The CNRS (National agency for Science) just launched its Youtube channel for popular Science Zeste de Science. The very first episode is dedicated to the research done in our Physics’ department! The video presents the work on dynamical fragmentation with a surprising model system... Popping balloons!
This is an experiment you can do at home: inflate moderately a balloon, drill it with a needle and look at the result — there will be two fragments. On the contrary, inflate the balloon until it explodes by itself, and there will be dozen of shreds. Sébastien Moulinet and Mokhtar Adda-Bedia from the Laboratoire de Physique Statistique identified and described the conditions for which each fragmentation mechanism appears. Instead of using popping balloons, they built a specific setup which allows them to film the explosion of latex films up to 60 000 frames per second. The figure below shows the experimental setup, with a latex film fixed on a frame and inflated by an air inlet. When the balloon meets the blade, it explodes: to control the position of the blade allows the researchers to control the balloon inflation, and thus the expansion of its membrane when the fragmentation appears.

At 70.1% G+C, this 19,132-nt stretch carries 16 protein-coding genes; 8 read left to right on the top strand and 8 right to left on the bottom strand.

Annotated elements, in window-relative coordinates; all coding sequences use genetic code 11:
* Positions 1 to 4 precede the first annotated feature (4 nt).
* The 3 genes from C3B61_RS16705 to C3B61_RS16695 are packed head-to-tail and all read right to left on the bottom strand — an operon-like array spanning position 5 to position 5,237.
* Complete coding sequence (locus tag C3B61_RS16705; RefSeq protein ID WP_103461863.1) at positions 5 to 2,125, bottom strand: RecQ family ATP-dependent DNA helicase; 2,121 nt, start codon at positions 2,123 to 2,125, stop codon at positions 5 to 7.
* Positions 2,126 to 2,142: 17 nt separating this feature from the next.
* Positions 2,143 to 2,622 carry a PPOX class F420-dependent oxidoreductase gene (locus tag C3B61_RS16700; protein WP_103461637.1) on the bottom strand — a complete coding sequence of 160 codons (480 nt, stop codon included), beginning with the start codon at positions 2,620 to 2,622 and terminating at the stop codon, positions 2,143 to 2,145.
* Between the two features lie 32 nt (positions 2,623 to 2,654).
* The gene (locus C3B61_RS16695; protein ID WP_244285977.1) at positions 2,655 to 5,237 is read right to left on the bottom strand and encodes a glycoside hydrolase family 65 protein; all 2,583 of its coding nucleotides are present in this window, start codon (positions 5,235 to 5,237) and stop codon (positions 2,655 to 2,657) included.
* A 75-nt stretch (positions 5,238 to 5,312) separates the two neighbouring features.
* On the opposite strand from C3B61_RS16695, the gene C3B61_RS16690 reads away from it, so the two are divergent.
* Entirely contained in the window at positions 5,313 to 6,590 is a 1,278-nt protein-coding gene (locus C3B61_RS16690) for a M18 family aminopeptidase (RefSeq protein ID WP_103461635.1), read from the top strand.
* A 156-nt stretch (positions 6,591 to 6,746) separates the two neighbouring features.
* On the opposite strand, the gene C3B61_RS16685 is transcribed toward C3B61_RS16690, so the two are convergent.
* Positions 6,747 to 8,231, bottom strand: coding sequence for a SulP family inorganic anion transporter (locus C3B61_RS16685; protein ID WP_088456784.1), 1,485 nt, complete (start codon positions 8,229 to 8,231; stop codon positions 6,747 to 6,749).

Physicists observed two different exploding regimes:
These observations show that fragmentation is due to a dynamic instability: when a certain critical velocity is reached, a unique crack becomes unstable and divides. A tree-like network forms from this cascade of successive divisions initialized by one crack. The critical velocity is about 570 m/s, which could correspond to the sound velocity in the membrane.
Those apparently playful results could bring us to a better understanding of generic fragmentation phenomena of materials subject to impacts or explosions.
The two explosion mechanisms of a balloon. A : opening mechanism of a moderately inflated balloon. A crack propagates in the membrane and cut it in half. B : a balloon under high stress disintegrates in lots of shreds. The time interval between each image is 0.3 ms.
Reference : Popping balloons : A case study of dynamical fragmentation, S. Moulinet & M. Adda-Bedia, Phys. Rev. Lett. 115, 184301 (2015)
Contact chercheur : Sébastien Moulinet
Contact communication : Department communication